The Road To Spectre: The Early Moore Years (1973-1974)

With 007's most notorious villainous organisation set to make its return in Spectre later this year, and the James Bond franchise celebrating fifty years in cinema with its last installment Skyfall, Ben has taken the opportunity to take in every Eon Productions Bond film in order, from the series' beginnings in 1962 to the present day. Now pay attention...

'Moore's relatively lighter Bond - an unflappable British gent who can handle himself in a scrap - feels much more comfortably placed to take the secret agent forwards'.

When Roger Moore took over the role of 007 from Sean Connery in 1973, what the Bond franchise needed was both a fresh approach and some stability. Whilst it's debatable how much of either Moore's first film Live And Let Die delivers, it certainly goes all out to take the series in a different direction.

From the start, returning director Guy Hamilton shifts both the focus and attitude away from the "Bond formula", which the series had essentially stuck with from Thunderball onwards. Gone are the megalomaniac plans for world domination, replaced instead by drug baron Mr. Big (Yaphet Kotto) and his ruthless bid to control the international heroin market. Hamilton gives us Bond meets blaxploitation ("Bondsploitation", if you will); an approach which fits more pleasingly during the enjoyable action sequences than it does in the dialogue-based scenes, but that undeniably brings a fresh approach to what was at the time a noticeably tired franchise.

Effortlessly suave from his introductory scene onwards, Moore nonetheless takes most of the film to feel genuinely comfortable as Bond, ultimately managing to satisfyingly settle into his take on the character at some point during the final act. Connery's Bond - a "relic of the Cold War", to steal an apt phrase from a much later film in the series - undeniably seemed at odds with the campier tone the franchise had almost entirely adopted by his final appearance in Diamonds Are Forever. In contrast, Moore's relatively lighter Bond - an unflappable British gent who can handle himself in a scrap - feels much more comfortably placed to take the secret agent forwards.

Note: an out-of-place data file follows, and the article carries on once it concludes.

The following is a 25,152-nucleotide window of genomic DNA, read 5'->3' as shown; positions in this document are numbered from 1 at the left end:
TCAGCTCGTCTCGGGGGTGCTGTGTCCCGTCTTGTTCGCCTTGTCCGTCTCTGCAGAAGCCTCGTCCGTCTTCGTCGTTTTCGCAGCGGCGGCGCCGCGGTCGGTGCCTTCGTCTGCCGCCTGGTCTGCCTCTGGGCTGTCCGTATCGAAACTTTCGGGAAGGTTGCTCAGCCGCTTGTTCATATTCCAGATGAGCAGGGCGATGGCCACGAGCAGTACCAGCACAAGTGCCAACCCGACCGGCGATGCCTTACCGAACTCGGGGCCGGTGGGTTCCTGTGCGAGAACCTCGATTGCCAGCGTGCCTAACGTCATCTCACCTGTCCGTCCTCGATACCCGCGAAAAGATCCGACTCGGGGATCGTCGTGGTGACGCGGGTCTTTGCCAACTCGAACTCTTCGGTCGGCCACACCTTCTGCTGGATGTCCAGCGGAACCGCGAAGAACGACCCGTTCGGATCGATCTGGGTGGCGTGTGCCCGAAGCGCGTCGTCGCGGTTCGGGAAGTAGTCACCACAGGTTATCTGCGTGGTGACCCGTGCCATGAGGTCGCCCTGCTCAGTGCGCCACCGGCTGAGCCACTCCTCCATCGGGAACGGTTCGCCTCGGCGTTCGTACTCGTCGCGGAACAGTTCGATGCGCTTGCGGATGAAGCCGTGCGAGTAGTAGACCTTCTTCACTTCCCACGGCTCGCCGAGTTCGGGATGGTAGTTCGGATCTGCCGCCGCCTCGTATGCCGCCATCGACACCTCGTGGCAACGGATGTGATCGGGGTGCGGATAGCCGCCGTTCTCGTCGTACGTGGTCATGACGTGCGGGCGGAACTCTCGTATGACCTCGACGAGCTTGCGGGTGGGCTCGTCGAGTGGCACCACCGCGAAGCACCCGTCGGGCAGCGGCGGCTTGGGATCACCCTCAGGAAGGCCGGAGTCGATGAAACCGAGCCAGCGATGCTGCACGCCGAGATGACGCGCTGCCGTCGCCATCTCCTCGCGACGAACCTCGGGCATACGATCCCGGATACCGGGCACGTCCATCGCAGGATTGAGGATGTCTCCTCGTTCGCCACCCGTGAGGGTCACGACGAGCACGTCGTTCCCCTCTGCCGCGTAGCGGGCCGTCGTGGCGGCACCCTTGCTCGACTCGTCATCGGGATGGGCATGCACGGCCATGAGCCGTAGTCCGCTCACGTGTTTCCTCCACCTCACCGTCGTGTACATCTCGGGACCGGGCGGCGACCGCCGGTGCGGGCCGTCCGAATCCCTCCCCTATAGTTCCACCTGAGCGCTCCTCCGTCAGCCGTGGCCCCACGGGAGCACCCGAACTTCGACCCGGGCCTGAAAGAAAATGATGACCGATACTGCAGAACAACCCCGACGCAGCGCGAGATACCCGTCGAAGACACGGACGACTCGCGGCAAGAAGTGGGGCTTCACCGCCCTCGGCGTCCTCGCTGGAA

As commendable and entertaining as Live And Let Die is, however, there are problems littered throughout too frustrating to ignore. The voodoo elements of the story start well, but the plot steadily becomes more and more muddled with regards to whether we're actually meant to believe that magic exists in the world of Bond (case in point: the film's final shot). Live And Let Die also serves up some of the most dissatisfying characters seen in a Bond film before or since, such as CIA Agent Rosie Carver (Gloria Hendry), whose potential to herald progress in the series as a black female operative is squandered through having her demonstrate everything that's wrong with the Bond franchise's antiquated approach to women at this point. Far worse, however, is Sheriff J. W. Pepper (Clifton James), a bigoted Louisiana loudmouth and the series' first attempt - and first total failure - at outright comedy.

Whilst Live And Let Die in the end offers a decidedly mixed start for Moore's 007, The Man With The Golden Gun unfortunately goes one further and delivers the first genuinely bad Bond film. The redeeming features of Hamilton's fourth and final directorial contribution to the series are few and far between, and are mostly by virtue of Christopher Lee's theatrical turn as titular baddie Francisco Scaramanga. The story's concept of having Bond face off against a villain who credibly represents his opposite number also holds potential, even if Hamilton's execution is considerably ill-judged.